Effectiveness of interventions to alleviate emergency department crowding by older adults: a systematic review
SourceBMC Emergency Medicine, 19, 1, (2019), pp. 69
Article / Letter to editor
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BMC Emergency Medicine
SubjectRadboudumc 18: Healthcare improvement science RIHS: Radboud Institute for Health Sciences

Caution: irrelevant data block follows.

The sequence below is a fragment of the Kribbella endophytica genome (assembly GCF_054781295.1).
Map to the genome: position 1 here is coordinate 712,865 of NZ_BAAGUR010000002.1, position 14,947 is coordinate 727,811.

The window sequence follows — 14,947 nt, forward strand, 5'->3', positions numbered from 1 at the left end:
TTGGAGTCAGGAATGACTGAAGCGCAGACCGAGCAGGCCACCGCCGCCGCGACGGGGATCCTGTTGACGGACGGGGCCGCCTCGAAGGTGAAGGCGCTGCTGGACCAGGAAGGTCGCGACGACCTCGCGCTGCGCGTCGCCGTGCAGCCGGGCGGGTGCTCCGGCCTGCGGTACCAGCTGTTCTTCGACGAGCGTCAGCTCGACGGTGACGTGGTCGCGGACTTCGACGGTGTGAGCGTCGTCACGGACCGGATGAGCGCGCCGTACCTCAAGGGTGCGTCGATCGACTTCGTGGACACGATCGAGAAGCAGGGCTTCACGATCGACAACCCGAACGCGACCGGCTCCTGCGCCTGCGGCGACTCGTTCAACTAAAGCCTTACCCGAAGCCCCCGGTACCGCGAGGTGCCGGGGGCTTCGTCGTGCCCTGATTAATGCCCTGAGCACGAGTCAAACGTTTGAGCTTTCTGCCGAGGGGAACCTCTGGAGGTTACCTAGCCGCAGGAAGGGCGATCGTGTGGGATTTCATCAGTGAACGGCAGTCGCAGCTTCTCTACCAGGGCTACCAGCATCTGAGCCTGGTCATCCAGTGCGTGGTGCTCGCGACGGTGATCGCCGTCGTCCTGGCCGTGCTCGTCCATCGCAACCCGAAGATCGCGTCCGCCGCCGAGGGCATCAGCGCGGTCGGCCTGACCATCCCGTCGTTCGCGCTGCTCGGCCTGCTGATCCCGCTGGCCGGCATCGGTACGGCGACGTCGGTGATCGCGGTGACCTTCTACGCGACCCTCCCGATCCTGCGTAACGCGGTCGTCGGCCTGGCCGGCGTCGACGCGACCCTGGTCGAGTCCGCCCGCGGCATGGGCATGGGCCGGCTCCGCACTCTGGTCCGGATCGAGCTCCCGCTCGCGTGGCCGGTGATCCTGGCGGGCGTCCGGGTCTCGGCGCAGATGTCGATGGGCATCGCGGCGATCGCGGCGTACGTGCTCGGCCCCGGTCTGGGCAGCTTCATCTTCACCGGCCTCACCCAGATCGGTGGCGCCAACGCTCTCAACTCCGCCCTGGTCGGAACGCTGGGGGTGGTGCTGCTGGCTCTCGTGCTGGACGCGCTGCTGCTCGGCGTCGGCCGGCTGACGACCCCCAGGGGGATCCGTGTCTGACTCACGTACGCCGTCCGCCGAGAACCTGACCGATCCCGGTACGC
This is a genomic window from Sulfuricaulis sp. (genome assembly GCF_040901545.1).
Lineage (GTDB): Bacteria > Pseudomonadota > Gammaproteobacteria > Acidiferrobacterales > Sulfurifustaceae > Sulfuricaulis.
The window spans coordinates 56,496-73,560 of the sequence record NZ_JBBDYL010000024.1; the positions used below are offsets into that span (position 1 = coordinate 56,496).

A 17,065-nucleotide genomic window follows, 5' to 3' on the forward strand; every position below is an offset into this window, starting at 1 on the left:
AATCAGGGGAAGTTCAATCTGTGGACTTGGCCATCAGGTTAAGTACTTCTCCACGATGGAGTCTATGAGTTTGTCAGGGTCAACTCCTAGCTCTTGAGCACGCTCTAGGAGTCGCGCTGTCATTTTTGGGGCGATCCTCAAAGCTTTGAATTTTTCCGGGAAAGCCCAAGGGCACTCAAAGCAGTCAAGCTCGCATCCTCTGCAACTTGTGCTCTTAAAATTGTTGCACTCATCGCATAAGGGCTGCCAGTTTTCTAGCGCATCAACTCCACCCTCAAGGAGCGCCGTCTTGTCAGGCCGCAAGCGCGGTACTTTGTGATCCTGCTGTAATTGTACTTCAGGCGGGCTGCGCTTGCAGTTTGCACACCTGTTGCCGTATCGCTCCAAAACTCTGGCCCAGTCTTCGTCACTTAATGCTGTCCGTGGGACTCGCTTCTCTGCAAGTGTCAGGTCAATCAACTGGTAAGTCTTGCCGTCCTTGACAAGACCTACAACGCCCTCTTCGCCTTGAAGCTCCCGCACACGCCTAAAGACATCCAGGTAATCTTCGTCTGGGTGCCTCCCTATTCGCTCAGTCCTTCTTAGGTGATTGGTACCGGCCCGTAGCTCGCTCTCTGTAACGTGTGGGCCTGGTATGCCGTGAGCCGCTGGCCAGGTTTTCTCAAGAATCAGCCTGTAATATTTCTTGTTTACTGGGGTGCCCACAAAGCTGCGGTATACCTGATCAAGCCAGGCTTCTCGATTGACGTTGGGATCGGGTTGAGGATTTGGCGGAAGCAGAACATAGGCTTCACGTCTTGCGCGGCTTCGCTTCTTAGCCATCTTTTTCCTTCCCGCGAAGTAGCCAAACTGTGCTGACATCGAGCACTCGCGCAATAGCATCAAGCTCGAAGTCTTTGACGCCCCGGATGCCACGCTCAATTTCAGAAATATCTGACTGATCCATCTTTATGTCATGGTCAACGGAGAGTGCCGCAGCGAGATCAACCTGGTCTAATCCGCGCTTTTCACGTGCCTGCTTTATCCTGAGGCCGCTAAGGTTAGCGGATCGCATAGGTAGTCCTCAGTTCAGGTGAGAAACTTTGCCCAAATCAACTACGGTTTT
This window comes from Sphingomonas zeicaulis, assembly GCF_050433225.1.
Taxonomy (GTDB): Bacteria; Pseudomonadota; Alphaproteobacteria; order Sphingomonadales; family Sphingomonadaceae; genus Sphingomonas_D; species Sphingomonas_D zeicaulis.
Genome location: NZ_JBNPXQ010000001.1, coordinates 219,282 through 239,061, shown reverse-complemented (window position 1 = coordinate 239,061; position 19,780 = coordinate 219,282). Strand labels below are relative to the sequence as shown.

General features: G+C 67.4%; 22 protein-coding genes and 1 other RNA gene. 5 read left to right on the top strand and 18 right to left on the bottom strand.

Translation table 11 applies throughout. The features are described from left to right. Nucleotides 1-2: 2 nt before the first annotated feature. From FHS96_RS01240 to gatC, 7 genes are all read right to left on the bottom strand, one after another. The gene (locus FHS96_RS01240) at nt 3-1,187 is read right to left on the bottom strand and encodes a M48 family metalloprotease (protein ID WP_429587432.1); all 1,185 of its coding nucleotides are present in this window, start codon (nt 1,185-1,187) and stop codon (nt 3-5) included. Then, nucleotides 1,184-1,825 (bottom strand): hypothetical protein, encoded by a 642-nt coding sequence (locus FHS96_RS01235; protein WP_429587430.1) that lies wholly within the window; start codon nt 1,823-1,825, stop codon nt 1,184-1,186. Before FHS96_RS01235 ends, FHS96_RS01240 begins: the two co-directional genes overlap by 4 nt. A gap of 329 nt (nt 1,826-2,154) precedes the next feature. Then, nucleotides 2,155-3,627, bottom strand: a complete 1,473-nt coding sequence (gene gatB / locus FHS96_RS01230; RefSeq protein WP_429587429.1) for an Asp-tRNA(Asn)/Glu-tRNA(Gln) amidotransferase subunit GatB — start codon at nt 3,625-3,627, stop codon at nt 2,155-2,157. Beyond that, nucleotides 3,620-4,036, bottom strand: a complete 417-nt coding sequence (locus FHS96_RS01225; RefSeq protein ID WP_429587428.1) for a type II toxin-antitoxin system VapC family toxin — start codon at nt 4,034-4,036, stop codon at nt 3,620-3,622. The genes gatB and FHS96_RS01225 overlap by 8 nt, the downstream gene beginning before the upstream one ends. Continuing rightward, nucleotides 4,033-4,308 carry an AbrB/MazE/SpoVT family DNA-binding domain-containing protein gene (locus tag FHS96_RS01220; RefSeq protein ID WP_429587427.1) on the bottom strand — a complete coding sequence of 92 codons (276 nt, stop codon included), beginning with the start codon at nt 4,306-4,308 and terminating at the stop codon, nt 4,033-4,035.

BACKGROUND: The growing demand for elderly care often exceeds the ability of emergency department (ED) services to provide quality of care within reasonable time. The purpose of this systematic review is to assess the effectiveness of interventions on reducing ED crowding by older patients, and to identify core characteristics shared by successful interventions. METHODS: Six major biomedical databases were searched for (quasi)experimental studies published between January 1990 and March 2017 and assessing the effect of interventions for older patients on ED crowding related outcomes. Two independent reviewers screened and selected studies, assessed risk of bias and extracted data into a standardized form. Data were synthesized around the study setting, design, quality, intervention content, type of outcome and observed effects. RESULTS: Of the 16 included studies, eight (50%) were randomized controlled trials (RCTs), two (13%) were non-RCTs and six (34%) were controlled before-after (CBA) studies. Thirteen studies (81%) evaluated effects on ED revisits and four studies (25%) evaluated effects on ED throughput time. Thirteen studies (81%) described multicomponent interventions. The rapid assessment and streaming of care for older adults based on time-efficiency goals by dedicated staff in a specific ED unit lead to a statistically significant decrease of ED length of stay (LOS). An ED-based consultant geriatrician showed significant time reduction between patient admission and geriatric review compared to an in-reaching geriatrician. CONCLUSION: Inter-study heterogeneity and poor methodological quality hinder drawing firm conclusions on the intervention's effectiveness in reducing ED crowding by older adults. More evidence-based research is needed using uniform and valid effect measures. TRIAL REGISTRATION: The protocol is registered with the PROSPERO International register of systematic reviews: ID = CRD42017075575).
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